Boulder residents are wondering if something good could come from this bitterly cold weather, namely a decrease in the pine beetles attacking lodgepole and ponderosa pine trees.Unfortunately, the answer is no. Despite highs of 12, 3 and 10 degrees for Monday, Tuesday and Wednesday, respectively, the beetles will return this summer.
“It’s very unlikely that these temperatures will be cold enough to significantly affect the pine beetles,” said Tom Veblen, professor of geography at the University of Colorado at Boulder.
Data collected by D.A. Leatherman, I. Aguayo, and T.M. Mehall in their report, “Mountain Pine Beetle,” determined that temperatures of at least 30 degrees below zero (Fahrenheit) must last for five days at the least in order for freezing temperatures to make an impact on the pine beetle population.
Veblen explains that the cold’s duration is necessary because the beetles are in an extreme state of dormancy during the winter, offering them great protection. Also, the recorded temperatures are vastly different from what the beetles experience.
“The temperature at the weather station is likely to be quite a bit colder (than where the beetle is,) beneath the snow and beneath the bark,” he said.
To the dismay of many, the beetles will be back.
For more information about the recent cold spell, see “Temperatures in Boulder climb back towards normal.”
Camping in Rocky Mountain National Park means time to commune with nature, relaxing around the campfire, stargazing and long hikes.
And this summer, for two of the park’s five drive-in campgrounds, it also means views. Lots of them. Great vistas that are now totally unobstructed by the trees that used to be there.
That’s the positive spin that park Superintendent Vaughn Baker tried to put on the unfortunate fact that Timber Creek and Glacier Basin campgrounds have literally been clear cut to remove trees killed by pine beetles. The campgrounds used to have plenty of shade, he said. Now they have plenty of views, but campers should provide their own shade. Read more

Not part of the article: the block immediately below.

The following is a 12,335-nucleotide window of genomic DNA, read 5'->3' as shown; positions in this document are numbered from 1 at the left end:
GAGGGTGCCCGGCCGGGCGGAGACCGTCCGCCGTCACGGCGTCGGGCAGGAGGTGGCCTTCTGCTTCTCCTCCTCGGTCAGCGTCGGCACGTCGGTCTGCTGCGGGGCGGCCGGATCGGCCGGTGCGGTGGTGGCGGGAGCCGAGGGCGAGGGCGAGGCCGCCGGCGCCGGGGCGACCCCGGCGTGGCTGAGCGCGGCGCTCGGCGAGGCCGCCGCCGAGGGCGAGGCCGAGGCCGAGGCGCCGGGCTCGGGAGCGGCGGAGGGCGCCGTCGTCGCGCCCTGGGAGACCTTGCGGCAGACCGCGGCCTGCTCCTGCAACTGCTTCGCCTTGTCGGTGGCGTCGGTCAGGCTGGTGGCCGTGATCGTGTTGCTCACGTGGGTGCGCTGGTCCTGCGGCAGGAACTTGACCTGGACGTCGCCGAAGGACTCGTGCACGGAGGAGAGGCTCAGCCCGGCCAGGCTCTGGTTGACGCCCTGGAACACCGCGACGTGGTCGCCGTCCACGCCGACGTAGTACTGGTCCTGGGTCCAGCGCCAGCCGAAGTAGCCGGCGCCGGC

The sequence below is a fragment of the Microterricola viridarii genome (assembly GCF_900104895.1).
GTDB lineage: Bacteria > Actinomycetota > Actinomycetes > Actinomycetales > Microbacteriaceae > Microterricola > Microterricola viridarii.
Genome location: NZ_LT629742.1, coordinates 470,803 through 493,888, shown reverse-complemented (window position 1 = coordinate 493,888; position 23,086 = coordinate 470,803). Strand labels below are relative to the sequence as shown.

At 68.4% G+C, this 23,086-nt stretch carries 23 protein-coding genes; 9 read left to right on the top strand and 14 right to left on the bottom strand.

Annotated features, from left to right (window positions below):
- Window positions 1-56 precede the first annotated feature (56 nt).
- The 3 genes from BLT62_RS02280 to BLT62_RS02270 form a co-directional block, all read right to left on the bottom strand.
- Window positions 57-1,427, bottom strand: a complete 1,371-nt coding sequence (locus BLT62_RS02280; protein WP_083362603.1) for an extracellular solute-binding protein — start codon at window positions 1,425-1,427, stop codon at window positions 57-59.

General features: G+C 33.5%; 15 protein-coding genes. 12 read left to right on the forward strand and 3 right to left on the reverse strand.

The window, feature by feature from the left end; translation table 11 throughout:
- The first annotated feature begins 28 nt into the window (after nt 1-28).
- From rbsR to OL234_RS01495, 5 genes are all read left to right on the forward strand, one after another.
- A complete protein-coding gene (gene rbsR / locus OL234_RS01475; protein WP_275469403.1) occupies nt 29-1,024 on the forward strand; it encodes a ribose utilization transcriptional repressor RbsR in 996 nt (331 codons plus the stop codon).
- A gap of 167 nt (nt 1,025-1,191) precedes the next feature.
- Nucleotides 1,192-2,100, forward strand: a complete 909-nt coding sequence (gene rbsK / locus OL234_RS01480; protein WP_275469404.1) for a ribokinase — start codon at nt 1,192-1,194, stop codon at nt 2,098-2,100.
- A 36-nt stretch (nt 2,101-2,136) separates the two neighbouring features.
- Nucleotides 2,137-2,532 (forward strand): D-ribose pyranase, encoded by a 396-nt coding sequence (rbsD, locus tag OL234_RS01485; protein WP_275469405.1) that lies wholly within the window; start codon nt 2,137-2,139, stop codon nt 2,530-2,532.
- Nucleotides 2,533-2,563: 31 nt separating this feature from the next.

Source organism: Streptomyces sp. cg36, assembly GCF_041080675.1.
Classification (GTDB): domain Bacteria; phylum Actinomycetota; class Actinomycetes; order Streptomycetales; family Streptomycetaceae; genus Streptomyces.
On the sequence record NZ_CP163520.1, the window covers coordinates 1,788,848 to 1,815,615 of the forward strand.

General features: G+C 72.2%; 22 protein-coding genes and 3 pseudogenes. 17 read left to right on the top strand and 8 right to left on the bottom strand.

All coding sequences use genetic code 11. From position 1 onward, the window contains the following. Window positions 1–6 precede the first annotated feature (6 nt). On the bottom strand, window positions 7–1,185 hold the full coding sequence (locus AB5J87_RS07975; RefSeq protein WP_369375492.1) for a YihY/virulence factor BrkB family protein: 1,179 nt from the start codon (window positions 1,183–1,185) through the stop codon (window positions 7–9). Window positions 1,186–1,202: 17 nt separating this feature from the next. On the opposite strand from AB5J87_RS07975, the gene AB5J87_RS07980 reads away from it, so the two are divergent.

More than 40,000 acres of forest in Boulder County have been devastated by pine beetles — and more than 1.5 million acres across the state.
That’s a lot of dead trees. And, it seems, a lot of people are interested in using wood from beetle-kill trees for flooring, furniture and paneling. But as it turns out, it’s easier (and cheaper) to get beetle-kill wood — which has a pleasant blue stain — from other Western states with larger existing lumber industries than from Colorado.
Compared to Canada and other states with more established lumber industries, Colorado has smaller mills, fewer logging arterial roads and skinnier diameter trees. Canada beats the market in price and quantity for many reasons, including subsidy programs, according to the Washington, D.C.-based Coalition for Fair Lumber Imports.
The end result for Colorado is a smaller variety of finished beetle-kill wood products, higher prices and fewer finishing capabilities — like kiln-dried as opposed to air-dried. Many contractors demand kiln-dried beetle-kill wood for its resiliency. Read more
Liquefying crab and shrimp shells may block pine beetles from burrowing into pine trees and killing them. (Ummm, I was just about to suggest this as the next obvious answer to the pine beetle problem….)
That’s the word from scientists at Colorado State University, who are frustrated that the U.S. Forest Service has yet to test their golden-colored seafood serum on a large scale. (The scientists want it sprayed across the forest using airplanes. The obvious question: What would that smell like?)
The Denver Post wrote about the possible solution this week:
“We don’t find any downside to it,” said CSU microbiologist Jim Linden, one of two scientists guiding commercial production at a factory near Loveland.
Dousing healthy lodgepole pines with the gold-colored serum “certainly is part of the toolbox of ways to counteract the beetle,” Linden said. “It is inexpensive and safe.”
This is the latest of several methods scientists have proposed to try to combat proliferating pine beetles. Others advocate spraying forests with insecticides, distracting beetles with pheromones and bombarding beetles with recorded beetle sounds that can drive them to crazed self-destruction.
Did you catch that? The seafood serum has to compete with recorded beetle sounds that can drive them to crazed self-destruction. Wow, that’s a tough battle.
About a hundred people showed up Wednesday to collect water samples from streams, rivers and lakes scattered throughout Rocky Mountain National Park for the second annual WaterBlitz.
When the samples are tested, scientists at the University of Colorado hope to learn how beetle-killed trees and global warming might be affecting the park.
Read more about the WaterBlitz at DailyCamera.com or check out the video above.